Moreover such photographs pose the question of how much any American president can slay real-life dragons and the extent to which he is largely a figurehead in moments of crisis comforting the victims of floods, fires, shootings and terrorist incidents. Compare, for example, Ruben’s casting of Charles I as St George with Obama’s meeting with the 83 year-old survivor of a mid-west deluge. Two women perch like apocryphal nymphs on the bonnet of a car while an equally heraldic figure clutches a flag. Like the images of Obama at the Martin Luther King Monument, in the Rosa Parks’ bus or crossing the historic bridge at Selma, the photograph seems almost overloaded with allusions. It seems a million miles from those of the president sliding across the counter to greet the workers at the Shake Shack or mischievously tipping the scales of one of his assistants as he weighs himself. Yet if not all the 320 images in the book have been deliberately constructed, each appears carefully chosen to affirm a different aspect of the president’s PR image.

Among other categories, I counted 40 showing the president with his family and 18 of him waving a fishing rod, a golf club or a basketball above his head. Several show him competing with his aides in ways that recall the Stuarts’ displaying their horsemanship as a metaphor for their ability to rule. As so often, these imitate other portraits by as in Titian and Rubens. Given the precedent of Nixon’s electoral broadcast with Spot the dog, it is not surprising that five are photographs of cosy, canine domesticity. It is interesting here to compare them to the Stuarts’ love of fairy-tale beasts, which themselves recall the massive, vinegary hunting dogs of Titian and Velasquez.

As a constant presence at the White House, shooting hundreds of thousands of pictures a year and with a recycle time of only 0.14 seconds, it might seem that Pete Souza has all the advantages. For example, he is able to respond quickly when the president drops Hillary Clinton’s briefing notes or in the myriad unrehearsed photographs of Obama larking around with children. This gives Souza’s pictures an intimate quality that is the opposite of the distancing effect of the Stuart ‘carpet-and-curtains’ paintings – a device that is itself a legacy of religious baldacchini. In contrast look at the way Souza pulls back an actual curtain to show Obama behind-the-scenes before a speech, framed in a doorway or wrestling with his bow-tie in a lift. These off-duty moments seem as artless as the ‘family snaps’ of him enjoying a TV dinner, playing with his daughters or romancing Michelle.

Obama’s rolled up sleeves belie his pin-sharp elegance just as his occasional display of a dorky sense of humour conceals his formidable intelligence. Michelle Obama is the perfect accomplice in portraying him as an ordinary average Joe. Yet he is constantly aware of and responding to his surroundings. Look at his mirroring of the body language of Pope Francis, the King of Saudi Arabia, the Dalai Lama or Angela Merkel. He looms over President Putin and Benjamin Netanyahu and only seems uncomfortable when leaning in a doorway, uncertain as whether to appear taller or shorter than rival arch-communicator, Bill Clinton. For the record Charles I was 5’4; Putin is 5’ 7’’; Obama is 6’ 1’’; Clinton is 6’1.5’’ and Donald Trump is 6’2’’. Yet, as ever, Pete Souza is there to work his magic in a photograph of him with Trump when he shoots Donald at an angle to make him slightly smaller.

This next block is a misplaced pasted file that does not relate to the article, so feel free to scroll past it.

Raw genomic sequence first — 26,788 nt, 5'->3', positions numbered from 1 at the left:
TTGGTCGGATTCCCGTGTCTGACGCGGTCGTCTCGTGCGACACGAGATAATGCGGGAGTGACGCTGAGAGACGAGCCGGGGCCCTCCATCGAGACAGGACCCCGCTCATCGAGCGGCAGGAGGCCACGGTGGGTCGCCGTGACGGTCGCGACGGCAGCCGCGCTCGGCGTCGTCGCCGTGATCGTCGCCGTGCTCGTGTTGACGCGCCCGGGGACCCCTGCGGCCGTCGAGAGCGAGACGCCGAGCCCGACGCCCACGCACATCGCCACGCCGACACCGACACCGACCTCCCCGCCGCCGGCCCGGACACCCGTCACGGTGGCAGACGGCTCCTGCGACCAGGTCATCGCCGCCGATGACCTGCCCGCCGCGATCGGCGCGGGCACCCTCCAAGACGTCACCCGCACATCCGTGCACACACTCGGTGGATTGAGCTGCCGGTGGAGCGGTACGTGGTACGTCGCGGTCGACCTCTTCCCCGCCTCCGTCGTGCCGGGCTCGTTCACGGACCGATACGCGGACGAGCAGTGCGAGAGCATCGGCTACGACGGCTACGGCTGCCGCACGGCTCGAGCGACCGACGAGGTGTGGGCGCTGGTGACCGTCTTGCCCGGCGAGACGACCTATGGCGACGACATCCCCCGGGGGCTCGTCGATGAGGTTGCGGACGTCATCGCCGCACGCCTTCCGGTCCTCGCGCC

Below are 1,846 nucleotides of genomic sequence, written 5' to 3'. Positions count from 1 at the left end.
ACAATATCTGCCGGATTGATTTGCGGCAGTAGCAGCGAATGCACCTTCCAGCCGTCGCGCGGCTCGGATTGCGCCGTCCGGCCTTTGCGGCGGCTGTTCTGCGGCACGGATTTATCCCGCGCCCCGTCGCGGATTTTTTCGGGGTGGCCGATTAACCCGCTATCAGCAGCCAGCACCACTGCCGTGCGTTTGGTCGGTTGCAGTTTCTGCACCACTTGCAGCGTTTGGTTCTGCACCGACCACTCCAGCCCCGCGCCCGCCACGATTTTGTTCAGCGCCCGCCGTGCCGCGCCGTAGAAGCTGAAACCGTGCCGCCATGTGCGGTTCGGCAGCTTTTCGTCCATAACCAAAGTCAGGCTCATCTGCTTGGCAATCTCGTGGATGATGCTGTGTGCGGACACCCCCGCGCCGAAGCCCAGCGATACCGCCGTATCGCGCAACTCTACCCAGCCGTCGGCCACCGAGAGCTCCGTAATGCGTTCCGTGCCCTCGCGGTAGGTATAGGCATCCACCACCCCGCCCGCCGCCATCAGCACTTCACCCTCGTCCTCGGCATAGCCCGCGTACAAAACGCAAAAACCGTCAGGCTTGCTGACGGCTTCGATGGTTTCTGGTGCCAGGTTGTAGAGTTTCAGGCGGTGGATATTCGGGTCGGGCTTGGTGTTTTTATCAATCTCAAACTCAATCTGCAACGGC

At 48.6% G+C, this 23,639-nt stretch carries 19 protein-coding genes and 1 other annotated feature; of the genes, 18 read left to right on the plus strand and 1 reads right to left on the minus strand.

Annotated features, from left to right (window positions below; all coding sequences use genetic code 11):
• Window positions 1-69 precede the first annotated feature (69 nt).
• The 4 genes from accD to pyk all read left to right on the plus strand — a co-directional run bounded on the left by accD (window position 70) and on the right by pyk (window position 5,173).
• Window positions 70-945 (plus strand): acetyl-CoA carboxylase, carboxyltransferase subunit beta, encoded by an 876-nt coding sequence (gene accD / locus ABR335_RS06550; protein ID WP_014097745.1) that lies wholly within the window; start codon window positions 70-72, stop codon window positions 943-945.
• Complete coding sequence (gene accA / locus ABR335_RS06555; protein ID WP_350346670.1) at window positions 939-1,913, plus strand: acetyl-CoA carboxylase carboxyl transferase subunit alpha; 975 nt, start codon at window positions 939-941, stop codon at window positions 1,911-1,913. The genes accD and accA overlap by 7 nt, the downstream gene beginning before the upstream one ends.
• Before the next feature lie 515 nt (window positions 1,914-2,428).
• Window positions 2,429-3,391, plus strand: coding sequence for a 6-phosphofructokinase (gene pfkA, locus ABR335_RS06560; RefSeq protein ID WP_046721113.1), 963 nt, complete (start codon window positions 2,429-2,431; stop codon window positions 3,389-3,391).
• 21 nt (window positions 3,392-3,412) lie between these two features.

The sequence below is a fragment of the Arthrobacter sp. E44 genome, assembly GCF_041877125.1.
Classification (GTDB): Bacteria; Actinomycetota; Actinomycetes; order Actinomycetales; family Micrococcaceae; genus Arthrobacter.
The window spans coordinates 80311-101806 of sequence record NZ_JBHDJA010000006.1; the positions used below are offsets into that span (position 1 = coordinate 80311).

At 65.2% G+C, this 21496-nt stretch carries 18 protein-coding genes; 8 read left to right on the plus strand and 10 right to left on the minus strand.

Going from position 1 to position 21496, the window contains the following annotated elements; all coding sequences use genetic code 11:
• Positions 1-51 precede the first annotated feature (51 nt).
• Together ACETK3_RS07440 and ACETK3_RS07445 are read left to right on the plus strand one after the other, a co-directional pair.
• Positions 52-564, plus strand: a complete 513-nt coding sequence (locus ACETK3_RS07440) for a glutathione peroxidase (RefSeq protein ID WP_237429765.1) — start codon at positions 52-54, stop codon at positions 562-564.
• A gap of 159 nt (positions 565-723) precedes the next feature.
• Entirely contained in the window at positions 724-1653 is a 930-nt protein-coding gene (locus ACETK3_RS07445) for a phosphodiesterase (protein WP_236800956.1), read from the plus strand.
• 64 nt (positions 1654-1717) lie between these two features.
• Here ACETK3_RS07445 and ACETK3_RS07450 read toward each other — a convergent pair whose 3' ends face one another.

In an age of fake news such simple approaches seem more authentic than the trickery that the public has come to associate with digital photography. So too does the mixing of the rhetoric of official portraits with the deliberate cheesiness of the family album. Souza presents Obama in a liminal space between the formal and the informal, the statesman’s portrait and the instagram selfie. More cunningly still, he reveals the joints between the two. The best example of this is when he captures Obama just before his inauguration, smiling self-deprecatingly at his immaculate image in a mirror.

What is telling is that much of the same is true of the best of the Stuart portraits. Rubens, Van Dyck and Lely all imitated Titian in their brushwork and in their use of poses that convey tactile values. This can be seen clearly in Van Dyck’s focus on the hands of his figures as they twist their chains and pendants between their fingers. All four artists probably took from Flemish tapestries the trick of placing reality at one remove. Indeed, my favourite painting at the Royal Academy is Titian’s Mars and Venus of 1580-85 in which he presents the landscape behind the couple as a tapestry. The embroidered flowers on the textile pick up the painted flowers on the skirt while both are echoed by the curling border between the two. If you look carefully, you will see that all three realities come together just to the right of the goddess where Mars is helpfully peeling or unpeeling Venus’s robe. Pete Souza himself might acknowledge it as an analogy for the way in which his own photographs mix reality and illusion. Yet in his case he would probably argue that – unlike whichever Republican has become his successor as a court painter, at least we know who is sitting on the president’s knee.